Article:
Been there. Done that. And suffered for that…
Programming is fun. But there are some other associated stuff we programmers blissfully skip or procrastinate because they are not so cool.
Somebody is going to get hurt at the end of the day and that somebody may very well be a ourselves. So here are some stuff I have experienced and some of the stuff I my self have been guilty of doing and insights I gotten from them.
Good ol’ docs
It’s a well documented fact that documentation is.. hmm well.. let me think.. Good to have. Or is it important? Yep I know the feeling :). But it’s as things turn out, is some thing that needs to be done at the end of day. Who said we programmers do not have to toil for our food right?. From a user’s perspective a feature without proper documentation is a near close to a feature which is not there at all. Say you developed a really neat feature and obviously you want people to try it out right? But what if they are not able to wrap their head around how to use it or they have to play a guessing game to get for trying to get it to work and in the process failing miserably? Now not only you have wasted their time but also have earned some bad karma. And yes, an intuitive user interface can go a long way to ease user’s pain but a good, to the point documentation sprinkled on top makes up a recipe that users can’t get enough of.
The Extra Mile
Say you developed this new cool feature. But in the hurry of pushing it off you cut some corners and left some manual step in the usage flow which better would have been done behind the curtains unbeknownst to the user. Now the user has to do this manual step every time he uses your feature which quickly becomes a pain specially if it turns out to be a heavily used feature. Optimize the UX. Cut unnecessary stuff from the user flow. Go that extra mile and users will thank you for that.
Mind your cycle
Go easy on your self. Make your development cycle quicker. Say you have some repetitive process to do in order to make the code you wrote to run in the test environment in order to check whether your feature/ fix is working correctly. Invest some time on automating this process, may be writing a handy script and it will help you to finish your work early and then go play :).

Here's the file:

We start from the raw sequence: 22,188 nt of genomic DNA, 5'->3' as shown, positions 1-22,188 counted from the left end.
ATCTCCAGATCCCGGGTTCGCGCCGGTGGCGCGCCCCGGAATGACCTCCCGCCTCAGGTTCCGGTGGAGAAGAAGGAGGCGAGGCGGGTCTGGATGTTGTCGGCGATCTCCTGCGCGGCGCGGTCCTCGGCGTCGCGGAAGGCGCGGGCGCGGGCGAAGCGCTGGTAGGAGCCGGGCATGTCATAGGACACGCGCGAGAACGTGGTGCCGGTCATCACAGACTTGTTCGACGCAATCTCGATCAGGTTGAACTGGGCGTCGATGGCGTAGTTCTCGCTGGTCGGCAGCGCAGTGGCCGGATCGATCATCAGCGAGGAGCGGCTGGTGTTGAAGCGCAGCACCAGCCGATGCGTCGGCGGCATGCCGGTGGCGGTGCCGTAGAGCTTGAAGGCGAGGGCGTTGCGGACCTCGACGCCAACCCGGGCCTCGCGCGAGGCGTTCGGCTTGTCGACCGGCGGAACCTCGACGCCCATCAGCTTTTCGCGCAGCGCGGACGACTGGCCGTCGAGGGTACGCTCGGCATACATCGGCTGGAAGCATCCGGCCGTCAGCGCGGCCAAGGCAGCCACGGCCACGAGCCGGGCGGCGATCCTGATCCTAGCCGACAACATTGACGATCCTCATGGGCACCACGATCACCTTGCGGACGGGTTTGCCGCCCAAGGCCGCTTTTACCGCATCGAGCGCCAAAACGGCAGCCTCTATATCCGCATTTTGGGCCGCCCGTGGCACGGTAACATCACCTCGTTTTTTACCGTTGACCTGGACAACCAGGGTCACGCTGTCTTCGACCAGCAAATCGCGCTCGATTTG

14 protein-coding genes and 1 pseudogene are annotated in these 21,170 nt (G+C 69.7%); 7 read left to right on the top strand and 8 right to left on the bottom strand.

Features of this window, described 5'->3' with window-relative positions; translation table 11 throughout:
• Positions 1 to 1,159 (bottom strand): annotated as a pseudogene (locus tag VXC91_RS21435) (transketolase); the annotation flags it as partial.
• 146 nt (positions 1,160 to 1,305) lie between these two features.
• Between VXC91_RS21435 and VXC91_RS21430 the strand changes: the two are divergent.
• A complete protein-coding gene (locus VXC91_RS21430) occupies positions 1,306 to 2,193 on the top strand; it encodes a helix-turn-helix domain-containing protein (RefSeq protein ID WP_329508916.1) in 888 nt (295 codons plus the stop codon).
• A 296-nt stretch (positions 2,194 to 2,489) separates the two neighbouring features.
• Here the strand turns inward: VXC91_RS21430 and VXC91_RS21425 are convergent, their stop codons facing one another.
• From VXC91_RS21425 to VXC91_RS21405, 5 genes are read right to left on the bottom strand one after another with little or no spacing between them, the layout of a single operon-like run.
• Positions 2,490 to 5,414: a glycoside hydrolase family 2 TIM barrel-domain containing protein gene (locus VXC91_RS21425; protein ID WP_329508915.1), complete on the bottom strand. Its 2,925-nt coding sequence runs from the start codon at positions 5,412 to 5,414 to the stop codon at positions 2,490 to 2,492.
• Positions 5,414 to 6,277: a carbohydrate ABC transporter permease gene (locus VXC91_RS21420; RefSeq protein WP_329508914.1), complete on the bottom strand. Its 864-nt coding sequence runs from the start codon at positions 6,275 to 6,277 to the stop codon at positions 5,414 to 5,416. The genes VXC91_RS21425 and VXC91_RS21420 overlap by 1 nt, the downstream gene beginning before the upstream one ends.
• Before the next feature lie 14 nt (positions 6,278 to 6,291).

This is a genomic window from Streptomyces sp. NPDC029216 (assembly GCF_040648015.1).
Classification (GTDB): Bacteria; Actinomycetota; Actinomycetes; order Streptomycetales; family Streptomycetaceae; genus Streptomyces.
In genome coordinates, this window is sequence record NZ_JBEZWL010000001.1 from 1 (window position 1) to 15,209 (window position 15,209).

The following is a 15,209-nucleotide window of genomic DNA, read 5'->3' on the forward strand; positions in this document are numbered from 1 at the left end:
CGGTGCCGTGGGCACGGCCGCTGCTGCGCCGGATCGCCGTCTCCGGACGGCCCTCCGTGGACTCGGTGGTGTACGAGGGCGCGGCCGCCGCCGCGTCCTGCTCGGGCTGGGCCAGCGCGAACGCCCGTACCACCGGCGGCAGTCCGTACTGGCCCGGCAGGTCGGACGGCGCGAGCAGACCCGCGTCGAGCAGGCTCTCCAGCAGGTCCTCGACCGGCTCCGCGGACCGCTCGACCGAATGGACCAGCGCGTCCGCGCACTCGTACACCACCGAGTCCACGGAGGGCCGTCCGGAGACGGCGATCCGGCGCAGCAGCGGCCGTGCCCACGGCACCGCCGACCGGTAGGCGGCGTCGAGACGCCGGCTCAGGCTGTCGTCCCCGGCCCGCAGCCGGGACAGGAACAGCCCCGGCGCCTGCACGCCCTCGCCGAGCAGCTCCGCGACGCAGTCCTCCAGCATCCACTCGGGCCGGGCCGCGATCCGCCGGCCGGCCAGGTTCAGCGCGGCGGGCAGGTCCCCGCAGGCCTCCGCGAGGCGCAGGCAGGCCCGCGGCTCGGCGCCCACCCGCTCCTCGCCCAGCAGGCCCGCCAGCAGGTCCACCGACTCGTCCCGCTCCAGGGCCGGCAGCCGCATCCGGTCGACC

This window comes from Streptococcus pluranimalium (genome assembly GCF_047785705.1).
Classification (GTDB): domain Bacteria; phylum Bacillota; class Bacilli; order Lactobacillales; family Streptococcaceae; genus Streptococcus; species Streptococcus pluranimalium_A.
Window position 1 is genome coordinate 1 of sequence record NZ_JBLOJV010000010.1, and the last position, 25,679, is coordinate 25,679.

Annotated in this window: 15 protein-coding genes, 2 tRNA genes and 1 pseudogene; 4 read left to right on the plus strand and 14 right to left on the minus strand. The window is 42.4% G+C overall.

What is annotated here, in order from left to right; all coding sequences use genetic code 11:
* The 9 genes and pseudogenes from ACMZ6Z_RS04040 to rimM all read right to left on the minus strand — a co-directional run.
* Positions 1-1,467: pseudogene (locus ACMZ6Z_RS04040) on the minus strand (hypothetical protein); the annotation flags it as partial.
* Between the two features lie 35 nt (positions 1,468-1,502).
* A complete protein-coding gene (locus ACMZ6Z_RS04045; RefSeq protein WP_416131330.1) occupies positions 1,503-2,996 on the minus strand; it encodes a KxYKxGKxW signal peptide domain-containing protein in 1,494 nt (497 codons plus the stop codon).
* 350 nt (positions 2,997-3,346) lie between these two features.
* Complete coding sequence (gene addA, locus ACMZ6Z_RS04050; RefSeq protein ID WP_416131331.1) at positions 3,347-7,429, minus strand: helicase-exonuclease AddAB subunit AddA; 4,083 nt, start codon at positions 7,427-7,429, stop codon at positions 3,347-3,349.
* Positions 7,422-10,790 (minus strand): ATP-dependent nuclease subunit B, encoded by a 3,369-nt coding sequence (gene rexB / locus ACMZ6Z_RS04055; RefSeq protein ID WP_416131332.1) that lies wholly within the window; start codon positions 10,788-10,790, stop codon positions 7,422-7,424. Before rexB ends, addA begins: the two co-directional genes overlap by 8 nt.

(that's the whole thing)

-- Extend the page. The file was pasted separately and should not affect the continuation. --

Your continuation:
Let’s configure it
What if user want to fine tune the size of foo queue holding tasks for the bar thread pool of your program? Oh ok let’s make it configurable via UI then right? Or should we?? Too much configurability thrown at user’s face kills user experience. Do not force your users to fill in stuff which are better left with some sensible defaults every time they use your stuff. It may be that there is no need to configure every nook and corner of your program to make it work the way you want. Decide what should be in and what should be out. Better yet the middle ground to come would be to provide those configurations in an optional advanced configuration section with some sensible defaults which if user sees fit will go and change. And also remember to document them clearly as well so that user knows better when configuring those.
Nasty API docs
Wrong API docs are worse than having no API docs at all. It really happened to me once with a JMS API not working as published in its API docs. And I thought my thread programming was causing it. Took some considerable amount of hairs pulled to figure out the fault is with the API. Since my assumptions of the API derived from the docs were wrong, so was my program. Specially be mindful when you are changing an existing API implementation whether the assumptions and results returned in certain conditions specified in API docs still holds. If not change the docs accordingly.
Manage your broken windows. You may have to cut some corners and pull out some hacks due to time or release pressures. It’s OK as long as you know what your broken windows are and you intend to repair them the first chance you get. Leave some reminders and attend to them when you get the chance.
Love thy code.
Show that you care so that others will care. If you maintain your code in a good condition the other people taking over or contributing to your code will tend to care about maintaining it the same way. This is specially important in open source settings where you will not be the only one mending a piece of code written by you at the end of the day.
So there goes my list of tidbits on programming for the better. Pretty much regulation and common sense stuff which does not warrant a mention you might say. But as mentioned in the beginning I have been there. Done that. And have paid for that :). And we keep doing that as well. So I hope this will post serve as a reminder for me at least, when I am on verge of doing some nasty thing next time around :). Anyway this is just my 2 cents. Please holler if you beg to differ.